Nancy Coveney has avoided sandals for decades. The bunion on her right foot embarrassed her and was beginning to make walking difficult. She knew it wasn't going to get any better, and she had been putting off bunion surgery for years. When a doctor told her it would eventually give her even more trouble walking, she had to make a decision. "I've had it on my foot for decades, and my whole foot was out of alignment." If she'd known how easy it would be to correct her bunion—a bone deformity on the joint at the bottom of the big toe that forced her big toe to turn inward and crowd her other toes—she might have done it much sooner.
Bunions cause pain and stiffness, and the skin covering it usually becomes red and shiny. "I like to do pilates and yoga, and the moves that required me to stand on one foot were hard to do," says Coveney. The deformity affects all ages, is genetic, and can also be caused by wearing tight shoes; the only fix for bad cases is bunion surgery.
Coveney put off bunion surgery because she was worried that recovery would take months and that she'd have to walk with a cast and crutches. Her podiatrist put her fears to rest: He reassured her that the newest bunion surgery, called Lapiplasty, would have her up and walking in three days. "I was skeptical. I've seen people that had bunion surgery, and they were in casts for weeks."
The operation took about two hours, and Coveney was sedated for the outpatient procedure. She was sent home wearing an orthopedic boot that protected the bone while it healed. She says the recovery hasn't been anything like what she expected: "It was a lot simpler than I expected. I'm surprised. I was pretty scared before, and I was concerned about maintaining my flexibility in that toe—but I can move it already. After the first three days, I didn't even need to take Tylenol. It's a bit sore, but that's it. It gets better every day." Some foot bumps like corns and calluses can be treated at home—here's the best way to do it.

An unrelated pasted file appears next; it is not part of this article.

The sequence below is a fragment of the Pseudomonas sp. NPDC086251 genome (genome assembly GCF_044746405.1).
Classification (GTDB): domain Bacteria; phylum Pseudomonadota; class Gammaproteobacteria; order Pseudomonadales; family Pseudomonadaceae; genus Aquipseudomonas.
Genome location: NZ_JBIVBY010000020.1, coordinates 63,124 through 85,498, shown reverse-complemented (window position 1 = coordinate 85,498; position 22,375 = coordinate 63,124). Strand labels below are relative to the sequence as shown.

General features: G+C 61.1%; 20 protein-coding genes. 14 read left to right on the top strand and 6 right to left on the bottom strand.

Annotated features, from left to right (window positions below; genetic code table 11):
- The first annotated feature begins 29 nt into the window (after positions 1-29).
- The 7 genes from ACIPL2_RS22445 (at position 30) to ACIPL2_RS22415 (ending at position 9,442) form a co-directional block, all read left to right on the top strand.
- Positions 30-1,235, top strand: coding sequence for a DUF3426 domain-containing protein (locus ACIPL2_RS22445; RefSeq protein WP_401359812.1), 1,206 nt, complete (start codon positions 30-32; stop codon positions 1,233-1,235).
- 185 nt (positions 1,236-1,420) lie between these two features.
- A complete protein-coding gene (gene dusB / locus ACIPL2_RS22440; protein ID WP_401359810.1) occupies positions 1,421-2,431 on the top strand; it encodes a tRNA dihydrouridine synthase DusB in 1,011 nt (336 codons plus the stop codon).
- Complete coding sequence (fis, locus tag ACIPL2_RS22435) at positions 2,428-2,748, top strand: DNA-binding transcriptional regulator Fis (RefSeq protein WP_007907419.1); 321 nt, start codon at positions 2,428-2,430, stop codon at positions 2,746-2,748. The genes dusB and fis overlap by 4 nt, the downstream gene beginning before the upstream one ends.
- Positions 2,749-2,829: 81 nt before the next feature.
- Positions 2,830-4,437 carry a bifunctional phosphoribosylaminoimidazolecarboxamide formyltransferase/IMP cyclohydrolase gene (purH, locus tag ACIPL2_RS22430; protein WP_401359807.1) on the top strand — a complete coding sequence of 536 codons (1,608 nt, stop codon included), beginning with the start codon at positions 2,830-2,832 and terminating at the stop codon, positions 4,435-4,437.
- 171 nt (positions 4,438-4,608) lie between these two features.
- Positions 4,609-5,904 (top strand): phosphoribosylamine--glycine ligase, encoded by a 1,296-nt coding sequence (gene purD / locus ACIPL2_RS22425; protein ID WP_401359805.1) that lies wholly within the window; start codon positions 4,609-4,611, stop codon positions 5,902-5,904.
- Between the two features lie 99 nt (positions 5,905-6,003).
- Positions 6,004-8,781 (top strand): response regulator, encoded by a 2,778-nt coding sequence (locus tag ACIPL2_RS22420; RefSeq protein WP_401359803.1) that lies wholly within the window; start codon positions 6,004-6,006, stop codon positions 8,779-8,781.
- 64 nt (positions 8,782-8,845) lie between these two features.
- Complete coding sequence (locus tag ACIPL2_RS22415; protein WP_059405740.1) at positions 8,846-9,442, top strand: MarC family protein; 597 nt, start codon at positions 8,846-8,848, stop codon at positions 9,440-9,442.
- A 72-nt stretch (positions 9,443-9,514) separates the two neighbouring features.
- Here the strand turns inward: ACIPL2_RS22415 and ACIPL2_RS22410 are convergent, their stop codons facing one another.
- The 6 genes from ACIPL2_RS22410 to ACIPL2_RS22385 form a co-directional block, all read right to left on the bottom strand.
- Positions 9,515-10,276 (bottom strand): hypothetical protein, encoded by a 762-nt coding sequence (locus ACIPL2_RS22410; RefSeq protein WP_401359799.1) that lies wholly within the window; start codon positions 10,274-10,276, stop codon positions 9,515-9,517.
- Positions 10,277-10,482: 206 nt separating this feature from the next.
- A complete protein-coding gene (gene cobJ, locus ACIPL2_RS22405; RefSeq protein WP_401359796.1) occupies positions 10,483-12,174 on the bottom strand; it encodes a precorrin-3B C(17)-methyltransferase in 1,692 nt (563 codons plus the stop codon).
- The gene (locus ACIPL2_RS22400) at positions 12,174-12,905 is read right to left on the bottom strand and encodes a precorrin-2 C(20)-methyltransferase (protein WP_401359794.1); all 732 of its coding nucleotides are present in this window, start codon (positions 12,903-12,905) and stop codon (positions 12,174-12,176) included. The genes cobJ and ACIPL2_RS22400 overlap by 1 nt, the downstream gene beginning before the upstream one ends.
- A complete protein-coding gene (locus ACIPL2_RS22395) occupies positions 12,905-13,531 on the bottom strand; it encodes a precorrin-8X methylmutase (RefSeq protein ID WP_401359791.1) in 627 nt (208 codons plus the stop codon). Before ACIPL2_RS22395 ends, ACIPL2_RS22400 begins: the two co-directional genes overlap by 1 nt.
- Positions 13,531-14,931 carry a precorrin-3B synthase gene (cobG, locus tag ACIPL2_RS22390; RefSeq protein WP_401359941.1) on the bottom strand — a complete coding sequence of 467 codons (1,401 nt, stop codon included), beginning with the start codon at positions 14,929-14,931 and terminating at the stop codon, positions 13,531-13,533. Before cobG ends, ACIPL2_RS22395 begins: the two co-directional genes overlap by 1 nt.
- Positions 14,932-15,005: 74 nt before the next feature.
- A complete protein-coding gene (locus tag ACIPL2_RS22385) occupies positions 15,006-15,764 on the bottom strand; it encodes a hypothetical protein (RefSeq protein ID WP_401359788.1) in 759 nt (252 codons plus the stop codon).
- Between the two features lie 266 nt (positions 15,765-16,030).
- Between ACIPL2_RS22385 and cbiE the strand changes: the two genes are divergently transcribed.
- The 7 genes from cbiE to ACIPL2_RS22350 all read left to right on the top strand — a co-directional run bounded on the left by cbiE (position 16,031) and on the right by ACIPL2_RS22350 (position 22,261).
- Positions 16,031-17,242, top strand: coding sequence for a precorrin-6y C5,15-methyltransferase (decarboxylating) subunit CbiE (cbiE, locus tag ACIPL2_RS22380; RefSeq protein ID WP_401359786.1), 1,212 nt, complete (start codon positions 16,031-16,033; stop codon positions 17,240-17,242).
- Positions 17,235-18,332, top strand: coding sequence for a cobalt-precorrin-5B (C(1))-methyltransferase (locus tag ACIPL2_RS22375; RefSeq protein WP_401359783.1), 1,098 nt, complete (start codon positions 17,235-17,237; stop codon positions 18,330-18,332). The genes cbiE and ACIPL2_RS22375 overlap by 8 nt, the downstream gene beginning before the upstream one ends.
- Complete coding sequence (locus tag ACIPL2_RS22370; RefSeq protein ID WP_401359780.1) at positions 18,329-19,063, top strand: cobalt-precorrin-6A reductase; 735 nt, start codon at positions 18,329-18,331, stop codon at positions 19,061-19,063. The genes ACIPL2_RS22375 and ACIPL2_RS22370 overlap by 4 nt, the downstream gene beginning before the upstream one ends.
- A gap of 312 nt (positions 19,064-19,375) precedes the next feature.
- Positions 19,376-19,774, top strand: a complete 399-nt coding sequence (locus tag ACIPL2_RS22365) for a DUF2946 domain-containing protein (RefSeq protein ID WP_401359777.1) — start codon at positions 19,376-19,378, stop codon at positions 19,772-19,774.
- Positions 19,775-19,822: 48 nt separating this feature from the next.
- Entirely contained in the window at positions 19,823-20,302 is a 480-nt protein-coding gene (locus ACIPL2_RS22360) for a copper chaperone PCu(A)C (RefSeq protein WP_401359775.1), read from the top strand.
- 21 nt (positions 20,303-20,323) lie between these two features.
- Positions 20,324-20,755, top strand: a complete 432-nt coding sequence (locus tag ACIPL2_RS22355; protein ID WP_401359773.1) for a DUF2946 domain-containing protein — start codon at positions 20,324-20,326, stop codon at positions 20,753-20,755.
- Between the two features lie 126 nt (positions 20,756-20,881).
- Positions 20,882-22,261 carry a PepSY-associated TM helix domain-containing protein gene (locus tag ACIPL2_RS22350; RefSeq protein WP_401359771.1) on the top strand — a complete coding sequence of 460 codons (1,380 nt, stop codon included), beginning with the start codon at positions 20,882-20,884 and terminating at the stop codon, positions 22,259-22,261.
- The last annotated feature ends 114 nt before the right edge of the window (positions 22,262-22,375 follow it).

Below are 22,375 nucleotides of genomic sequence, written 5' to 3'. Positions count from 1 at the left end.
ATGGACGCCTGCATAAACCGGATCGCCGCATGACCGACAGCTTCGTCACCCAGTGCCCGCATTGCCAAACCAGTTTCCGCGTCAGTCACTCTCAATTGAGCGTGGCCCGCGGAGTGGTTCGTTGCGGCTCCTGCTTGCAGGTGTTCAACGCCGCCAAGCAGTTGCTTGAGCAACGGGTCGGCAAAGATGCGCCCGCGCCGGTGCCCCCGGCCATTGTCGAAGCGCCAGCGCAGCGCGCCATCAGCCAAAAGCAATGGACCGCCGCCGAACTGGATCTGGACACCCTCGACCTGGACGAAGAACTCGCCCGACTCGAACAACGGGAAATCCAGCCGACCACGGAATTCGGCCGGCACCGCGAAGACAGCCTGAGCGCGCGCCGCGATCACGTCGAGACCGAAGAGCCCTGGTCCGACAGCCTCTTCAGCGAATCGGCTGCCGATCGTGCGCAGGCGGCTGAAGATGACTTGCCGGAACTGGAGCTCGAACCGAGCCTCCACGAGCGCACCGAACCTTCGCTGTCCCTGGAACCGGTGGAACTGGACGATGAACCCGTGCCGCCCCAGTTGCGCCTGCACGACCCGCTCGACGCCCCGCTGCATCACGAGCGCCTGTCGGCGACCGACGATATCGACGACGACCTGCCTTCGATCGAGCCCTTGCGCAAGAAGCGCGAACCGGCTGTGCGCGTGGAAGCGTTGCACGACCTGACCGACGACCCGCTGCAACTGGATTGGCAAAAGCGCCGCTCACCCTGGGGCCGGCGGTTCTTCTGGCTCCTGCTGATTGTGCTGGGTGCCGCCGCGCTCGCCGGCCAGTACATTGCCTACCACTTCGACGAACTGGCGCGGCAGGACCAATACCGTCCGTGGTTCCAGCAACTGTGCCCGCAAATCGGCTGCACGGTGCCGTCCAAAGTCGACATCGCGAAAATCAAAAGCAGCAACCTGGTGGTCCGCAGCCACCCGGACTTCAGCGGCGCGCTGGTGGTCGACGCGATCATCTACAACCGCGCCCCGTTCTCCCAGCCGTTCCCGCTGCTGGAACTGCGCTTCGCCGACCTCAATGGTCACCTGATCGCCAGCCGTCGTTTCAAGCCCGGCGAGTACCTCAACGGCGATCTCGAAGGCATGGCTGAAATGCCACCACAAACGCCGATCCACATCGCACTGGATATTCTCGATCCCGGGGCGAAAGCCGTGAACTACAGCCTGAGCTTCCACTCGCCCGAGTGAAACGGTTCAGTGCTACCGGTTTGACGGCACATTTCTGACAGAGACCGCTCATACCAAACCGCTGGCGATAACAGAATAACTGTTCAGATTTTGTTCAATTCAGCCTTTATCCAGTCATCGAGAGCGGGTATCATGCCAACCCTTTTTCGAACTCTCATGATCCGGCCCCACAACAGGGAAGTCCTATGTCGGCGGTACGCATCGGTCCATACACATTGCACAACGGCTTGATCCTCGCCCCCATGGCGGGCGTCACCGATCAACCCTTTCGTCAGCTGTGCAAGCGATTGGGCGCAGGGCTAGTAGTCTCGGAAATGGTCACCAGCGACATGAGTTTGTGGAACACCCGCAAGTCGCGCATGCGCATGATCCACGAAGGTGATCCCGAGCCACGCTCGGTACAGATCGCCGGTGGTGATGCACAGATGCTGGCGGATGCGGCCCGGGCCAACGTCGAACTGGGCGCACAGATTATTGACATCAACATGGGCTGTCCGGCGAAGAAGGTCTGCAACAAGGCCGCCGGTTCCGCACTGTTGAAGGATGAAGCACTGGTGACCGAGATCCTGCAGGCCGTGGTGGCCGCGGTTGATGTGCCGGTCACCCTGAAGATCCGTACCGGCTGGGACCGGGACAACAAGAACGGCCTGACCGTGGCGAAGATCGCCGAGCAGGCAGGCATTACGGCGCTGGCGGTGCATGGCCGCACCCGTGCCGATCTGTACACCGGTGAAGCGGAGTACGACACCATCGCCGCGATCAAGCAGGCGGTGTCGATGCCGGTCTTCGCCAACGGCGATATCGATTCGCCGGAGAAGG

The difference with the Lapiplasty procedure Coveney had is that it allows the surgeon to address the source of the misalignment further up the foot by resetting the metatarsal bone and securing it in place with a titanium plate. Because it involves less cutting and bone work than traditional bunion surgery, recovery is often easier. "I would absolutely recommend this to others if their surgeon chooses this type of bunion surgery. Mine was severe, and I think that is part of why it was recommended to me."
Coveney says she now looks forward to warmer weather just so she can show off her new foot. "I choked up when I first saw my foot after surgery. My foot finally looks good. I don't have to be embarrassed to wear flip-flops or sandals anymore. I'm really looking forward to summer. As soon as this boot comes off I'm getting a pedicure!" Caring for your feet pays off once summer arrives—here's how to get rid of cracked heels and get your feet sandal ready.